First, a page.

Another visible sign that Google is out to diversify its services was out today as the search engine giant announced that it will launch Google TV in autumn (or fall, whatever suits you).
Obviously, Google thinks television is one important aspect of entertainment that refuses to die, and therefore continues to be one source of opportunity. Google cites that 4 billion people watch television, and an average American spends five hours staring at the television set every day. The idea behind Google TV is that as entertaining as television shows are, viewers are still at the mercy of schedules that lifestyles are sometimes altered to suit a TV show time slot. Think of it as similar to “I need to go home now since Seinfeld is up in 20 minutes” or “we need to move our dinner after ‘America’s Got Talent'”.
With the need for more alternatives, cable television came over and offered us special channels where a sports buff father can watch professional sports round the clock, a cooking-crazed mom can watch channels devoted to recipes, food and cooking, and their puppy can now watch channel about grooming, dog food, and anything to do with canines. Yet we still depend on when our favorite shows are shown, and sometimes arguments ensue within family members on remote control. TiVo offered relief, but that’s it.
Meanwhile, we have become more fixated towards our mobile phones and PCs/Macs that we often bypass television when looking for video entertainment. Highlight NBA plays of the day, TV drama we missed last night, and so on. Why so? Both mobile devices and computers are integrated with the Web, something that televisions lack. We can only wish we could take advantage of our wide-screen television to offer the same thing. Until Google’s announcement, that remains a wish.
Google TV works so that our television becomes empowered with ability to deliver the power of the Internet on top of its conventional function. With Google TV, we can now freely switch from TV to Internet mode. With the latter, we can watch videos, browse photos and more. Indeed, Google TV will make our television sets more than just for television: it can also be a photo slideshow viewer, a gaming console, a music player and much more.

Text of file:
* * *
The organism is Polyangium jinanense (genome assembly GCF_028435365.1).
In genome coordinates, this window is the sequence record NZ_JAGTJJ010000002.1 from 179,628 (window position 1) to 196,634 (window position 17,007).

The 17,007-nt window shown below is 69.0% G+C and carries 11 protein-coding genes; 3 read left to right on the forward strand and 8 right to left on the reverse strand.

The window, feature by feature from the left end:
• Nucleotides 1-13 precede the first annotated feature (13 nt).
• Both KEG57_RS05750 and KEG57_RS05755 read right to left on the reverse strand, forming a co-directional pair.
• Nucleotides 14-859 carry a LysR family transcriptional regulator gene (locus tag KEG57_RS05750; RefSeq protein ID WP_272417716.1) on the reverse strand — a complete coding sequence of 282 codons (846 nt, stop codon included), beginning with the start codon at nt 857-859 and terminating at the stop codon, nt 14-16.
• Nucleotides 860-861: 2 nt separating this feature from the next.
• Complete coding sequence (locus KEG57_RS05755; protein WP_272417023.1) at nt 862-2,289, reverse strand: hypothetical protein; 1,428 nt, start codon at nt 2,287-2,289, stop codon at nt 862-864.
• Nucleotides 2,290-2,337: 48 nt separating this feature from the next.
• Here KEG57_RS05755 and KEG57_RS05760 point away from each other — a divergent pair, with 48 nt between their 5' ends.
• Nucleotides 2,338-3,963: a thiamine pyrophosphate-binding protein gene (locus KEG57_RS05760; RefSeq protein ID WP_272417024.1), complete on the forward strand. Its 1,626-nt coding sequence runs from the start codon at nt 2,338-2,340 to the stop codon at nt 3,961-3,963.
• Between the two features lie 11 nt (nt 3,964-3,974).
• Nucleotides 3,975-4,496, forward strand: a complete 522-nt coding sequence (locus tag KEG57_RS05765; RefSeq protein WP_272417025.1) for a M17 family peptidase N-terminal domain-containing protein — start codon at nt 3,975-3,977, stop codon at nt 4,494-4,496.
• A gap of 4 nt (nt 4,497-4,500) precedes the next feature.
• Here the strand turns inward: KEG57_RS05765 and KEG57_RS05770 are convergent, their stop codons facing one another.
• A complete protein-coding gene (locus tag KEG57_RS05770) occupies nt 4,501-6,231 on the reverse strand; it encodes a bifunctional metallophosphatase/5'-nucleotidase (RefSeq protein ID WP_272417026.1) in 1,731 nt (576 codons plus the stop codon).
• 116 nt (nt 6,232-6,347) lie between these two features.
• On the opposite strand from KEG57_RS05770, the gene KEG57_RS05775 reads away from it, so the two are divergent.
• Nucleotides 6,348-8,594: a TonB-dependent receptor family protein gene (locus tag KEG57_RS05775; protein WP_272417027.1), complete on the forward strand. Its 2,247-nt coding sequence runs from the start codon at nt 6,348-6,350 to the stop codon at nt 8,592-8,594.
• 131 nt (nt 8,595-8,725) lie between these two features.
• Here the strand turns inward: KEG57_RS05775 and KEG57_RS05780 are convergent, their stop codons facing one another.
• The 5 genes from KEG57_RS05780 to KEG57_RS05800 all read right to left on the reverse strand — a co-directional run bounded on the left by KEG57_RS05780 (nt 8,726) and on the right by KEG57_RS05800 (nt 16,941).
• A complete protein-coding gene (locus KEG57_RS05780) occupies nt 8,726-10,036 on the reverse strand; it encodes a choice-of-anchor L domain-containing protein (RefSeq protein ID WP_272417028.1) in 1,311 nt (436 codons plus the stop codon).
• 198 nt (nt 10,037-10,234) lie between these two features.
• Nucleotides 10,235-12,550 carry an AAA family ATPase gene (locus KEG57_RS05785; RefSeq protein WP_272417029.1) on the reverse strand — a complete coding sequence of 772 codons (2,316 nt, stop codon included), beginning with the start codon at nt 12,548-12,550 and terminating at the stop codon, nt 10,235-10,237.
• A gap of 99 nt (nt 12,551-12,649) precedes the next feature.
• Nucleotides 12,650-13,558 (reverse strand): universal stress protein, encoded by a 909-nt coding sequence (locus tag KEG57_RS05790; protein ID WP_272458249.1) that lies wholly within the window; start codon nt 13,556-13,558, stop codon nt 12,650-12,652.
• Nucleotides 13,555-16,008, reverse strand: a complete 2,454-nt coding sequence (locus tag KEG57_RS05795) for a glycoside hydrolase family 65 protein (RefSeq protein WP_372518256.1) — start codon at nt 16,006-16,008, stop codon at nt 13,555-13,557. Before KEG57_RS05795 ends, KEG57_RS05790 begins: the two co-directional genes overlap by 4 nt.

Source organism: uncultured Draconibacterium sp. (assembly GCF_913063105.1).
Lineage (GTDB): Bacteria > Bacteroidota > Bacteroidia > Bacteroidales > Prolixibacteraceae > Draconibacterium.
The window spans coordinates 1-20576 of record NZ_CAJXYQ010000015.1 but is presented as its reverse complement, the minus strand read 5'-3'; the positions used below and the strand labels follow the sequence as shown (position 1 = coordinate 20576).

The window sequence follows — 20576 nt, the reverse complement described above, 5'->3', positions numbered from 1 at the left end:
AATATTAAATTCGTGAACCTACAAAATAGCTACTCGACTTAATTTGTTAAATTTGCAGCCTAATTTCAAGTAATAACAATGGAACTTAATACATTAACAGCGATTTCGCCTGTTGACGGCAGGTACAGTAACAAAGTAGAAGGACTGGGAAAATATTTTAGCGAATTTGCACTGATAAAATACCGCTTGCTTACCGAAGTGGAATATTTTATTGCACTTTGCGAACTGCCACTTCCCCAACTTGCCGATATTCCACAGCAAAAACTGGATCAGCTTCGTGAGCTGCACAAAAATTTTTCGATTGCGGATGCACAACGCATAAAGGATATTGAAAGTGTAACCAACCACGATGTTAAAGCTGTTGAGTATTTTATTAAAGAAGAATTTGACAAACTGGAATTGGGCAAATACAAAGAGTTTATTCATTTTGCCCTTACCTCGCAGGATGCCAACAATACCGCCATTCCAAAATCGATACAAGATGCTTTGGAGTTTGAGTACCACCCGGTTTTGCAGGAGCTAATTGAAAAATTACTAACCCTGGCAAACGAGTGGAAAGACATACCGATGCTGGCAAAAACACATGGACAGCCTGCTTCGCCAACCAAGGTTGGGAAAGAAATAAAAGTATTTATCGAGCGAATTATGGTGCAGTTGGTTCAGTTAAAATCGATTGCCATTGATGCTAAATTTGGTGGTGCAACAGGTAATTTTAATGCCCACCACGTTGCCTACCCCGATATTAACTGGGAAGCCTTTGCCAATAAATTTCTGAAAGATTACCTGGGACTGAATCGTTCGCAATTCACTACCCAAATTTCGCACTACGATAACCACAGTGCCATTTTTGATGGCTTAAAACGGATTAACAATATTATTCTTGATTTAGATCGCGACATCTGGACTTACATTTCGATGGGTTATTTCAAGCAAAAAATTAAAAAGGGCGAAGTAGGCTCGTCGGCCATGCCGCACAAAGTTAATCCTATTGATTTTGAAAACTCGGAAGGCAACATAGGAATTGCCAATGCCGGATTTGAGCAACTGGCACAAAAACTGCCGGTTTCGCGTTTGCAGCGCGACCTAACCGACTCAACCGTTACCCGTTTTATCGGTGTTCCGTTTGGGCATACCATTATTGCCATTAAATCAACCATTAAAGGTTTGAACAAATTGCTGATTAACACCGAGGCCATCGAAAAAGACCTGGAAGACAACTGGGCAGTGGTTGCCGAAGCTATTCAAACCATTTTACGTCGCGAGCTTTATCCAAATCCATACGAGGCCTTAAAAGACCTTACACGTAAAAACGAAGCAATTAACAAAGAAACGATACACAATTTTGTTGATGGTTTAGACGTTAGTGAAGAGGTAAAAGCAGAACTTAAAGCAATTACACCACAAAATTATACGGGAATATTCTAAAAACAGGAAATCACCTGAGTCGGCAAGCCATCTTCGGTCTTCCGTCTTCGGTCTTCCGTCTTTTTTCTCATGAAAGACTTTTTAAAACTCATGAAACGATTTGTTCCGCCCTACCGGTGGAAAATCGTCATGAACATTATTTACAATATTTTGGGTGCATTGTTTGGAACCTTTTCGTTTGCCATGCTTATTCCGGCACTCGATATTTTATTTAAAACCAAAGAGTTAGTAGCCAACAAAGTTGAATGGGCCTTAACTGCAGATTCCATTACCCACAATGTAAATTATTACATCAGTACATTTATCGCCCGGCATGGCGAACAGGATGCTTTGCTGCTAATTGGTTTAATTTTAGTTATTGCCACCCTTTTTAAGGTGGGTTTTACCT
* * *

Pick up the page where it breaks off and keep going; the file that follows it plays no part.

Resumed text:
Equipped with the ubiquitous search form, Google TV allows us to search for our favorite shows, channels, websites and movies. And since this application was built on open platforms such as Android and Google Chrome, Google TV’s will not be limited to the description above. In fact, Google challenged developers to come up with Android applications that could well be the next big thing for TV experience. So if you want to get ahead with a brilliant opportunity, here’s your chance.
With this announcement, the whole television experience is yet to enter another dimension. One that will continue to make television an integral part of family entertainment.
For entertainment’s sake, here are some incorrect predictions in the past regarding the future of televisions:
Television won’t last because people will soon get tired of staring at a plywood box every night.
Darryl Zanuck, movie producer, 20th Century Fox, 1946.
Television won’t last. It’s a flash in the pan.
Mary Somerville, pioneer of radio educational broadcasts, 1948.
While theoretically and technically television may be feasible, commercially and financially it is an impossibility, a development of which we need waste little time dreaming.
Lee De Forest, American radio pioneer and inventor of the vacuum tube, 1926.
Photo credit: http://www.flickr.com/photos/videocrab/